Two years after Superstorm Sandy pounded coastal communities from southern New Jersey to Connecticut, nearly six hundred foundations, corporations, and other institutional donors have contributed more than $380 million in cash and in-kind gifts for relief, recovery, and rebuilding efforts, a report from Foundation Center finds.
Developed in partnership with Philanthropy New York, the Council of New Jersey Grantmakers, and the Center for Disaster Philanthropy, the report, Philanthropy & Hurricane Sandy: A Report on the Foundation & Corporate Response (68 pages, PDF), found that corporations accounted for the largest share of the $328.4 million in cash pledged to relief and recovery efforts, donating a total of $136.4 million — 72 percent of which was funded through corporate giving programs — while public foundations, led by the New York City-based Robin Hood Foundation ($80.9 million), raised $131.1 million; independent and family foundations, led by the Robert Wood Johnson Foundation ($7.7 million), pledged $54.9 million; and community foundations provided $5.2 million. The report also found that in-kind gifts from corporate donors totaled more than $53.7 million.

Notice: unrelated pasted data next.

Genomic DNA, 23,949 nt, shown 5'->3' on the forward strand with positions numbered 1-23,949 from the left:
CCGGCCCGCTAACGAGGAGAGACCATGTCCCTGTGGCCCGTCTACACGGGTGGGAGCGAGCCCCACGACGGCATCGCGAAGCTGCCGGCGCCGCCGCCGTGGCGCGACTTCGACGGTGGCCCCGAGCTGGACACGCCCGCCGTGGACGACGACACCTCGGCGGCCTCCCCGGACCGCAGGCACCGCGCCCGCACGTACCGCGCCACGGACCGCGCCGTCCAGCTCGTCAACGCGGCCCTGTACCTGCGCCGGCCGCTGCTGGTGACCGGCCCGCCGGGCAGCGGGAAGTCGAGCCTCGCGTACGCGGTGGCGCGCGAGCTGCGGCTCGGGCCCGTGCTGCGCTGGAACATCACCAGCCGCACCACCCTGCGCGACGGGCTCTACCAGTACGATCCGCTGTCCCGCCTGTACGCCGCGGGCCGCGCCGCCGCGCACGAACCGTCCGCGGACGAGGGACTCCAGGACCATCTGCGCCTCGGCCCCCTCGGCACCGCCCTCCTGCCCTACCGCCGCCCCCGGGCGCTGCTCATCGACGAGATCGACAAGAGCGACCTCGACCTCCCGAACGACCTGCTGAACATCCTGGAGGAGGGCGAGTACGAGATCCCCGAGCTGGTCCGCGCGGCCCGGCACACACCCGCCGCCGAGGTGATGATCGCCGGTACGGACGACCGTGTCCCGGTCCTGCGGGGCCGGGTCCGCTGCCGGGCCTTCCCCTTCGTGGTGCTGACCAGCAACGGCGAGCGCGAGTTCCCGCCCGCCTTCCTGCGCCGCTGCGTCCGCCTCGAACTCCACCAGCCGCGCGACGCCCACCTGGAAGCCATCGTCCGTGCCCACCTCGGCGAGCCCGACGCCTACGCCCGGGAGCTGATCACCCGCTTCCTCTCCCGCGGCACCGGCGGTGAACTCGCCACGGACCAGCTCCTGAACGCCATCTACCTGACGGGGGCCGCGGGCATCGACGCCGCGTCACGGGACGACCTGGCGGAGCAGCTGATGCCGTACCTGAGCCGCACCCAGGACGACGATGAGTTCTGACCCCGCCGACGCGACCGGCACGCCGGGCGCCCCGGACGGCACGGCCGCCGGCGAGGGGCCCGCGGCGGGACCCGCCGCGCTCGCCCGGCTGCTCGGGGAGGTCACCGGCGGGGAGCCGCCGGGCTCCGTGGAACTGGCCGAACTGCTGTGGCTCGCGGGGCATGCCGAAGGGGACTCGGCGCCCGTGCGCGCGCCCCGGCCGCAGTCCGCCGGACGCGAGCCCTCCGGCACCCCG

According to the report, the national American Red Cross and its local affiliates received the largest share (23 percent) of the cash pledged for Sandy relief, while, in terms of purpose, the largest share of dollars was allocated to human services (44 percent), followed by housing and shelter (11 percent), economic and community development (8 percent), and health and mental health services (5 percent).
The report notes that while philanthropic giving for Sandy relief and recovery efforts was only a small fraction of the $60.4 billion in federal emergency aid and the $18.8 billion paid out by insurance companies after the disaster, that giving played a critical role in supporting certain types of relief, recovery, and rebuilding work that might otherwise have gone unfunded. In addition, the report profiles the foundation and corporate responses in the hardest-hit areas of New Jersey, New York City, and Long Island, and lists best practices and opportunities for funders to maximize the impact of their contributions after a disaster strikes, such as addressing funding gaps that emerge after the initial short-term response.
"In the wake of Hurricane Sandy, philanthropic dollars have been essential in helping community advocacy programs, filling holes in the social service delivery system, and helping community members provide input into the redevelopment planning process," said Philanthropy New York president Ronna Brown. "This support is crucial to countless efforts that government often can’t or won’t fund."